In Western Europe, public views of the news media are divided by populist leanings — more than left-right political positions — according to a new Pew Research Center public opinion survey conducted in Denmark, France, Germany, Italy, the Netherlands, Spain, Sweden and the United Kingdom. Across all eight countries, those who hold populist views value and trust the news media less, and they also give the media lower marks for coverage of major issues, such as immigration, the economy and crime.

+ Kenya’s president signs cybercrimes law opposed by media rights groups (Reuters)

OFFBEAT

How betting will change the sports media business (The New York Times)

The sports television industry is struggling. There is an onslaught of competition from streaming services, video games, social networks and mobile phones. Fans can’t see the vast majority of games without an expensive cable subscription, and millions are opting to “cut the cord” or never install one. But the Supreme Court ruled Monday to strike down a federal law that largely prohibited sports betting. The ruling is likely to produce the next major boost to the value of live, televised sports, industry executives and experts say, at just the time when it is most needed.

UP FOR DEBATE

Is a ‘funnel’ even the right concept for building audiences? (Poynter)

People have a lot of feelings about funnels, writes Kristen Hare. “Personally, I started off thinking of my work as a funnel, but I think the better metaphor is an hourglass,” Hare says. “I write daily stories and a newsletter … which leads to some context and analysis, which often turns into public speaking and teaching, which helps me meet people in different newsrooms and (now turn the hourglass over) it all begins again. This is how I’ve come to think of how all the different things I do are connected.” The American Press Institute’s Jane Elizabeth prefers a waterslide metaphor because “people start at different points but end in the same great place.” And others provide more funnel alternatives: the river delta, an escalator, a ladder, a sift and more.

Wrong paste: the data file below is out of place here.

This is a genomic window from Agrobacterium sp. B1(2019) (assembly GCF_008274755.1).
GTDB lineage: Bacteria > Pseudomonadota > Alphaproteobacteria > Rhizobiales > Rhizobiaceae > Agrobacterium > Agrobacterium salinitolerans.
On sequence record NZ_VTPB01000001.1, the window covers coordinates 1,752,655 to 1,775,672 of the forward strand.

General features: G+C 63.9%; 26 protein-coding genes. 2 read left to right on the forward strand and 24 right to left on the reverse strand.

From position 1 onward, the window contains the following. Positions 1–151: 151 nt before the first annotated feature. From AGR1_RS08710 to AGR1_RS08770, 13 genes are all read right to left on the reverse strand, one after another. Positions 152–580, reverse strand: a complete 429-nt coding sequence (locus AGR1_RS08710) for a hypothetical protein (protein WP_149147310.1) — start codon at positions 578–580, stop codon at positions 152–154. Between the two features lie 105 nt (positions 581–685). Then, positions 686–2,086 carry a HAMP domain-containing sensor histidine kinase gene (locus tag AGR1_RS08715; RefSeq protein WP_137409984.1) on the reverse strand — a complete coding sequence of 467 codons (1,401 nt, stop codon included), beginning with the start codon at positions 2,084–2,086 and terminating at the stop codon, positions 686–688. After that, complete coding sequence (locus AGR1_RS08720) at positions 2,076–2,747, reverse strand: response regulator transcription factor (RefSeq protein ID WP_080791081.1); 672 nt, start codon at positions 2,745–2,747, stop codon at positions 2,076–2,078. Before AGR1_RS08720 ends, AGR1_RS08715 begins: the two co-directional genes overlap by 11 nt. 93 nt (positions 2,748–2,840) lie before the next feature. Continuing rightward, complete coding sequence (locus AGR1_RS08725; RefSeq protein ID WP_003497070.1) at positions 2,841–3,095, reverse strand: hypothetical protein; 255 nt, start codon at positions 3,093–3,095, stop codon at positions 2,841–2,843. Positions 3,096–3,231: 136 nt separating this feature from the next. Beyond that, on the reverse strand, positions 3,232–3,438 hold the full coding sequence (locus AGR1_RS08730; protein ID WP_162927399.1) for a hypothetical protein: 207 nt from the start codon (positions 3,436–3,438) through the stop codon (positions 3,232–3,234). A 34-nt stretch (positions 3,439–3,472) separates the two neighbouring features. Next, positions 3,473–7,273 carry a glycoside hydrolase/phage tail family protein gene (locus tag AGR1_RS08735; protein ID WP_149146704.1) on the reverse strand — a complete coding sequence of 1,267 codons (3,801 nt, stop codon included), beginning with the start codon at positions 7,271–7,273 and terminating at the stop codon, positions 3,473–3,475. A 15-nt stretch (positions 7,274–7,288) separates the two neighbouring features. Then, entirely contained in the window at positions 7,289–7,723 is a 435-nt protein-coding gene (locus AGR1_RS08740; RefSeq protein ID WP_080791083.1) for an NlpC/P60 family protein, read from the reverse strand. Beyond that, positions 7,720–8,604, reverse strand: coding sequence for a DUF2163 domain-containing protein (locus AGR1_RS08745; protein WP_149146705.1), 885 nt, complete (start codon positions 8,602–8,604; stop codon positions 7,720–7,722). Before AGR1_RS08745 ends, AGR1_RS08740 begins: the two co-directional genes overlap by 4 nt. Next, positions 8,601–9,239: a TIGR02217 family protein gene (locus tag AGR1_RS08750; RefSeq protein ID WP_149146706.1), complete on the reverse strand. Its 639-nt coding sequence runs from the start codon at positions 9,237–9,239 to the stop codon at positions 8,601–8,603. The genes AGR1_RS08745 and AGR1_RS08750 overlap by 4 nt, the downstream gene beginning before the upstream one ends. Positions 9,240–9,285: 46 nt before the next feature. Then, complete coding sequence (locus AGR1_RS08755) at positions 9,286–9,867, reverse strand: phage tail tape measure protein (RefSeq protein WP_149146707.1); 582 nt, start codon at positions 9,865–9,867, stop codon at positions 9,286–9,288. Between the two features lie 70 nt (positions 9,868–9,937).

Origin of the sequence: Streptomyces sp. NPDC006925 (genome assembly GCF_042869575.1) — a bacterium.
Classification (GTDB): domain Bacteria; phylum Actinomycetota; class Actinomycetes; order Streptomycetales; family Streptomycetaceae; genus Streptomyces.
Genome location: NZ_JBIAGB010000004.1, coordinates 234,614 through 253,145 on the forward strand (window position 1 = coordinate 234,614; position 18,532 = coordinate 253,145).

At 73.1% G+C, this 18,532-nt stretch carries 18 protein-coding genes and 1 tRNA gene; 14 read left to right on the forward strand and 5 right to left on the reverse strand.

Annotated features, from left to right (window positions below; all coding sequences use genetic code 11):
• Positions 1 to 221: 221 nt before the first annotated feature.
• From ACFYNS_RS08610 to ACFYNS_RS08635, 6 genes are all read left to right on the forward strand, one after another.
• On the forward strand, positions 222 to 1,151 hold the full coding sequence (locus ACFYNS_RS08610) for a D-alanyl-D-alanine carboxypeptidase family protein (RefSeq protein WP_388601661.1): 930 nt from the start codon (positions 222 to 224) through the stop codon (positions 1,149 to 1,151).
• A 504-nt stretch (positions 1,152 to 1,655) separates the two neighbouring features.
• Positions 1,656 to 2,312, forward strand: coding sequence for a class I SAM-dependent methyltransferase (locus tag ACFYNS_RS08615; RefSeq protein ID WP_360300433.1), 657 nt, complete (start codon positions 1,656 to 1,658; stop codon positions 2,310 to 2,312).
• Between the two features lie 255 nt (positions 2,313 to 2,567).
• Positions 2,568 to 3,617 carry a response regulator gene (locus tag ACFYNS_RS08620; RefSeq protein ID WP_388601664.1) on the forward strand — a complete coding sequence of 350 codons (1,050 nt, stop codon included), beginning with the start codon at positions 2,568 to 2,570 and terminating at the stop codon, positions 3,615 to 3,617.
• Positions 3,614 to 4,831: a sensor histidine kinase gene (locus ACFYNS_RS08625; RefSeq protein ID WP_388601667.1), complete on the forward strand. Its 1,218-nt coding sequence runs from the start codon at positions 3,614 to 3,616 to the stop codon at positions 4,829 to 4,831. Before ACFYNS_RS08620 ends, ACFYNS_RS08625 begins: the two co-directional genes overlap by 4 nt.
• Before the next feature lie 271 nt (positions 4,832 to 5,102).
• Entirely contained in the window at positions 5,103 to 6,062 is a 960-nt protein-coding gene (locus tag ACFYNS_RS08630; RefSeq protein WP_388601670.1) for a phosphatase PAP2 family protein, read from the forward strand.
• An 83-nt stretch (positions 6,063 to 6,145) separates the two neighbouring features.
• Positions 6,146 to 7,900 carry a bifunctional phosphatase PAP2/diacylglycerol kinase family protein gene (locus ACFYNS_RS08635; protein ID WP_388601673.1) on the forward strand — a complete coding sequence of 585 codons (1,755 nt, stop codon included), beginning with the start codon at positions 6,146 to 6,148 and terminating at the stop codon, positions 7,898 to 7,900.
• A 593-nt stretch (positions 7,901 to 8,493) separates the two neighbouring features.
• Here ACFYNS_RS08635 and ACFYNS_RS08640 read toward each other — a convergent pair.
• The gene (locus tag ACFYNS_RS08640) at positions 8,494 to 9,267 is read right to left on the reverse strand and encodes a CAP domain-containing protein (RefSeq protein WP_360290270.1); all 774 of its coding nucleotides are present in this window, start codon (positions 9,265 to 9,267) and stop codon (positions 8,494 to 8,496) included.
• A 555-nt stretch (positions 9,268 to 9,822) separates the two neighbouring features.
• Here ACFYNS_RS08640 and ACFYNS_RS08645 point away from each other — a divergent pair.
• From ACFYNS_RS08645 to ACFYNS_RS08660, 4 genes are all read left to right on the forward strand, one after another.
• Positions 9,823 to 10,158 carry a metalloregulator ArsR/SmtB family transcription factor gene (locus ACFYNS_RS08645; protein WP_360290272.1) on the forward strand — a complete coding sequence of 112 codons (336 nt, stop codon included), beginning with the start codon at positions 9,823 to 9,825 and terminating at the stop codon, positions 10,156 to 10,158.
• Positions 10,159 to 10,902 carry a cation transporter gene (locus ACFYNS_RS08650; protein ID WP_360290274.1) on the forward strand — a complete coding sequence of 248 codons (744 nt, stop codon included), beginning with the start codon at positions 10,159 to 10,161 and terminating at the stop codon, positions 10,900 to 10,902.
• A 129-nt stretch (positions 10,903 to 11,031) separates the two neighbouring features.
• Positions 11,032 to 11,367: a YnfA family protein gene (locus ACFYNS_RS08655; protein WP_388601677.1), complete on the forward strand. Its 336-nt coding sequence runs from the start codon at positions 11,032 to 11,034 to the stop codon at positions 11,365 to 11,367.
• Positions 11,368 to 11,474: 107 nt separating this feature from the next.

+ Related: In the pivot to paid, publishers fear the churn spiral (Digiday)

SHAREABLE

The platform patrons: How Facebook and Google became two of the biggest funders of journalism in the world (Columbia Journalism Review)

Taken together, Facebook and Google have now committed more than half a billion dollars to various journalistic programs and media partnerships over the past three years, not including the money spent internally on developing media-focused products. The result: These mega-platforms are now two of the largest funders of journalism in the world. It is a somewhat dysfunctional alliance, writes Mathew Ingram. People in the media business see the tech donations as guilt money, something journalism deserves because Google and Facebook wrecked their business. The tech giants, meanwhile, are desperate for some good PR and maybe even a few friends in a journalistic community that can seem openly antagonistic.

+ Lois Lane is a better reporter than anyone gives her credit for (Poynter)